The point is that Boattini et al found five separate clusters of E-V13 in Italy. Before we can come to any hard and fast conclusions about the source and timing of E-V13 in Italy, those clusters have to be further studied and snp tests provided for them. Then the samples that are banked have to be re-tested for those subclades and the precise TMRCA for each cluster has to be computed as closely as possible. Comparisons could then be made with samples from Greece, Albania, etc., but even then great care would have to be exercised. Any attempt to come to some scientific conclusions would, in my opinion, also have to include ancient dna. That would help with dating and give us the precise subclades involved with each migration.

Absent this kind of rigorous data collection and analysis it's impossible to safely draw the kinds of conclusions you are drawing as to the precise timing and direction of all the E-V13 in Italy.

You're free to believe whatever you wish, of course, but you have presented no evidence, in my opinion, to support your speculation that virtually all the E-V13 in southern Italy/Sicily, and the rest of Italy for that matter has been there since the Neolithic. The very fact that there are five clusters, not one, is against that proposition.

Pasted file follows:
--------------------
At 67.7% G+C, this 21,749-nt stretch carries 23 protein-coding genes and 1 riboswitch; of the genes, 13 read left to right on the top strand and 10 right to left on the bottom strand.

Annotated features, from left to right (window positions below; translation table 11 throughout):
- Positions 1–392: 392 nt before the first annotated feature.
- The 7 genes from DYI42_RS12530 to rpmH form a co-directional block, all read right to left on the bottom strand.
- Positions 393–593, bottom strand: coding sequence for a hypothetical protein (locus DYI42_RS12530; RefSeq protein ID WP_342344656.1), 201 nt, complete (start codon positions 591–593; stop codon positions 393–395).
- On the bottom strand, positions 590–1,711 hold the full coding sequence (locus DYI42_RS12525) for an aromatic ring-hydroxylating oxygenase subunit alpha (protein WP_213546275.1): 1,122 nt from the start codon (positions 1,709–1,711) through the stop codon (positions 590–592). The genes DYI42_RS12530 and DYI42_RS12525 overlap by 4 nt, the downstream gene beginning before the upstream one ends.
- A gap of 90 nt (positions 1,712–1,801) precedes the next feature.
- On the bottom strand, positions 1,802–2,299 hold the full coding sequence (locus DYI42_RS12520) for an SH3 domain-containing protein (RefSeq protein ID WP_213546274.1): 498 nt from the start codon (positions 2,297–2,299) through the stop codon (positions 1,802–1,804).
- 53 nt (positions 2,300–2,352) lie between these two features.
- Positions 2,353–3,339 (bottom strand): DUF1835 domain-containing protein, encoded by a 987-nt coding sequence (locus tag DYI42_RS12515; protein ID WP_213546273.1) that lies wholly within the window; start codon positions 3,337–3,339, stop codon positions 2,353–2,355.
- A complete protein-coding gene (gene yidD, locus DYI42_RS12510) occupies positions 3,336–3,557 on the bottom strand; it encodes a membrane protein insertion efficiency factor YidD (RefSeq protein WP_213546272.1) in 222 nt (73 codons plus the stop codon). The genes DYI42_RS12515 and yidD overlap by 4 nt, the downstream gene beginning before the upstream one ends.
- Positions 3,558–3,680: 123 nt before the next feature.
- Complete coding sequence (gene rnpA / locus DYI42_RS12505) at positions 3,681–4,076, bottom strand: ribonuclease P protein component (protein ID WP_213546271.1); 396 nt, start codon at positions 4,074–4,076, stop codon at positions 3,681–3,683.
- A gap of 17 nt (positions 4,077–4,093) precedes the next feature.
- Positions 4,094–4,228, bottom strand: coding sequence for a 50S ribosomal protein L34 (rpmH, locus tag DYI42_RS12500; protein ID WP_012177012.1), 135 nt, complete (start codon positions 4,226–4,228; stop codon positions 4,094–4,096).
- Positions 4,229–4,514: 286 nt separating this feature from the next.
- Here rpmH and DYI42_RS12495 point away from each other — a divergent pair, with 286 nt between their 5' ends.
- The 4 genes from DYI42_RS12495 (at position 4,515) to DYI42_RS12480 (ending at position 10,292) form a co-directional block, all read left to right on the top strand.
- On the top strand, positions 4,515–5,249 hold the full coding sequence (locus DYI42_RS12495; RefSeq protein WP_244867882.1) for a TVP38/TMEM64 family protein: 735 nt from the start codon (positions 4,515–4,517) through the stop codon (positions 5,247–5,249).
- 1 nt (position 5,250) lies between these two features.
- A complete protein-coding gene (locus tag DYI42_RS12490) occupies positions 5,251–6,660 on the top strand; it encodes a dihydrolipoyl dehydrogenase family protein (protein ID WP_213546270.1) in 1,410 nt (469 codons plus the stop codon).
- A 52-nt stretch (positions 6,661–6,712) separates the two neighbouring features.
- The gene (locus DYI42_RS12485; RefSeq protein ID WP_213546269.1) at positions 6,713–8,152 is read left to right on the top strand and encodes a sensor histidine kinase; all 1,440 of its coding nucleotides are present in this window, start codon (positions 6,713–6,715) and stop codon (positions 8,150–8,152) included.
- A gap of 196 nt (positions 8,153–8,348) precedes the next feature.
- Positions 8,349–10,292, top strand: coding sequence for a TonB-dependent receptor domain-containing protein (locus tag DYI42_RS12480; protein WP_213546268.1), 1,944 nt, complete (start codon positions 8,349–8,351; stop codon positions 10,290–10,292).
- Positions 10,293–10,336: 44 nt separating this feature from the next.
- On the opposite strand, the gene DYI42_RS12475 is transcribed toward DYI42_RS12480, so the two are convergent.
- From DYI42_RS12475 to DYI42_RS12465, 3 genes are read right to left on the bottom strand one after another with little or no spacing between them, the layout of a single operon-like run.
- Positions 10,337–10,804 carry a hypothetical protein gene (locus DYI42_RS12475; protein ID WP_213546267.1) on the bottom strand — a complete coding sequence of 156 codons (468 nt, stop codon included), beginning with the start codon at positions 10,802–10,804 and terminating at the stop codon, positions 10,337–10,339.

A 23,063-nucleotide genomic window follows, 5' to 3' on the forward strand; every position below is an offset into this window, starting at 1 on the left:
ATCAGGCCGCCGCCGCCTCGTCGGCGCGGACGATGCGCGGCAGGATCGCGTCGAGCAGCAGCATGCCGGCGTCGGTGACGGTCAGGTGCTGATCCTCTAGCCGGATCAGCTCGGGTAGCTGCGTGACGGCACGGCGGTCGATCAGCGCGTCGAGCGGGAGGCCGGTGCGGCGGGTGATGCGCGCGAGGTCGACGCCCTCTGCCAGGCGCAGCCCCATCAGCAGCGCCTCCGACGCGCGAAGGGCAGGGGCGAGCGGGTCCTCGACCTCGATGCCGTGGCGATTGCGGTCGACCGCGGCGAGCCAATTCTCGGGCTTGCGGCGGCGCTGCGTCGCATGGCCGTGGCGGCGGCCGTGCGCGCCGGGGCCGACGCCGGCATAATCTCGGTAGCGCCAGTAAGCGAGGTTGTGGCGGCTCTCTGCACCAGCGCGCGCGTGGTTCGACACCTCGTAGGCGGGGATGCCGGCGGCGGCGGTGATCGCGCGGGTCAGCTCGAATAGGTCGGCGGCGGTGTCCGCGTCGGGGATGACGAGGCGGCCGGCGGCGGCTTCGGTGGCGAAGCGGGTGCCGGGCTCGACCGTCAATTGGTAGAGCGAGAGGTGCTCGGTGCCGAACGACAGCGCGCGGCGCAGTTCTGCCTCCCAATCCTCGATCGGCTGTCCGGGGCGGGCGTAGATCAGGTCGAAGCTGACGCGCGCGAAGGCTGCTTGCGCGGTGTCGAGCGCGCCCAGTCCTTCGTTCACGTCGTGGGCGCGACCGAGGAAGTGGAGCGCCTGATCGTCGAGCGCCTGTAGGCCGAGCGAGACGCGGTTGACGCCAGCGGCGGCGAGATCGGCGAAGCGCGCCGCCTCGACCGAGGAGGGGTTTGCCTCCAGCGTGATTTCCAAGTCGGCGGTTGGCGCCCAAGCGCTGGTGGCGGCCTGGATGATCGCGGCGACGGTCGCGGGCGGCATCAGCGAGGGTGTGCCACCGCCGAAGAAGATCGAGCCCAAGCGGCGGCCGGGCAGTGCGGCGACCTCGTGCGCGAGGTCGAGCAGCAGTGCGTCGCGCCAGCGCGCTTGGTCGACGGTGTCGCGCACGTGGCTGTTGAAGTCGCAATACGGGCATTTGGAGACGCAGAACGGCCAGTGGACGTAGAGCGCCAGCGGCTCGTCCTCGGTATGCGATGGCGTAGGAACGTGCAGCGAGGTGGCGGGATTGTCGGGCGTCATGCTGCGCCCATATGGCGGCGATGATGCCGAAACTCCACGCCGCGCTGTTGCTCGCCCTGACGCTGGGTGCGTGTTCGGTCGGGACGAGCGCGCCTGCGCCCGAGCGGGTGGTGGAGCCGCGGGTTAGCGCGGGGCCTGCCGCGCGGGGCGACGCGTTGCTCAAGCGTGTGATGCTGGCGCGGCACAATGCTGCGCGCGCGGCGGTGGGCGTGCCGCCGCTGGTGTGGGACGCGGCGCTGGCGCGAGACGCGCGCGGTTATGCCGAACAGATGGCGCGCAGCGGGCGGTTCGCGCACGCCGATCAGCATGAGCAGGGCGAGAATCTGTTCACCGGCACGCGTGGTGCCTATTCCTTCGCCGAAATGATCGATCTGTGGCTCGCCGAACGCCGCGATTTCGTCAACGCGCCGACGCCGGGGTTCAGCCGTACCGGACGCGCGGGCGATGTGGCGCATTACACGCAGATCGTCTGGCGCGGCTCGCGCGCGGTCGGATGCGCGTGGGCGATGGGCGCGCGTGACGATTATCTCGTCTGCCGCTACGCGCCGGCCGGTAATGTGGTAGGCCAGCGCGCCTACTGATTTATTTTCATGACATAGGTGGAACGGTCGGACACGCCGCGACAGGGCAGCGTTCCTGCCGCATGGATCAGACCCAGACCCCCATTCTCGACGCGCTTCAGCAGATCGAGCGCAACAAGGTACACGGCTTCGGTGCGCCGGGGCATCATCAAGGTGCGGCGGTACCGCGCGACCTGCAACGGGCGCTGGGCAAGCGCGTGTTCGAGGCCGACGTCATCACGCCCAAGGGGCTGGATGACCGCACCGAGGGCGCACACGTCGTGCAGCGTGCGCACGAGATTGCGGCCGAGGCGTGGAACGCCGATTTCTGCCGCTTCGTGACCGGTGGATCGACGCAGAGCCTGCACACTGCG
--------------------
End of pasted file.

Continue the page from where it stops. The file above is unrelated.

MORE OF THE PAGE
So, unless you have something new to add to the discussion, I don't see much point in continuing.

ESpraguer
07-11-16, 00:22
1) Again, you're failing to do even the most rudimentary analysis of the stats. E-V13 does not appear to be correlated at all with Greek settlement. E-V13 is lower in Sicily than it is in the east & north of Italy. That you deny this is just bizarre. The stats are right there for you to see. They're crystal clear.
2) Again, you keep repeating arguments I'm not making. I've stated like 6 times that much of the E-V13 in Sicily may be from the Greek period. I doubt that all of it is but much of it may be. This doesn't mean that the E-V13 elsewhere in Italy is from this period. It is after all quite strange that E-V13 is at its highest in Italian regions where Greek settlements were few or non-existent. I'd say that suggests pretty strongly much of E-V13 on the peninsula is not from the Greek period.
3) There has already been pretty rigorous data collection. I'm just breaking the data down in a very straight-forward way. You just don't like what the data says, because it contradicts your feelings & preconceived notions.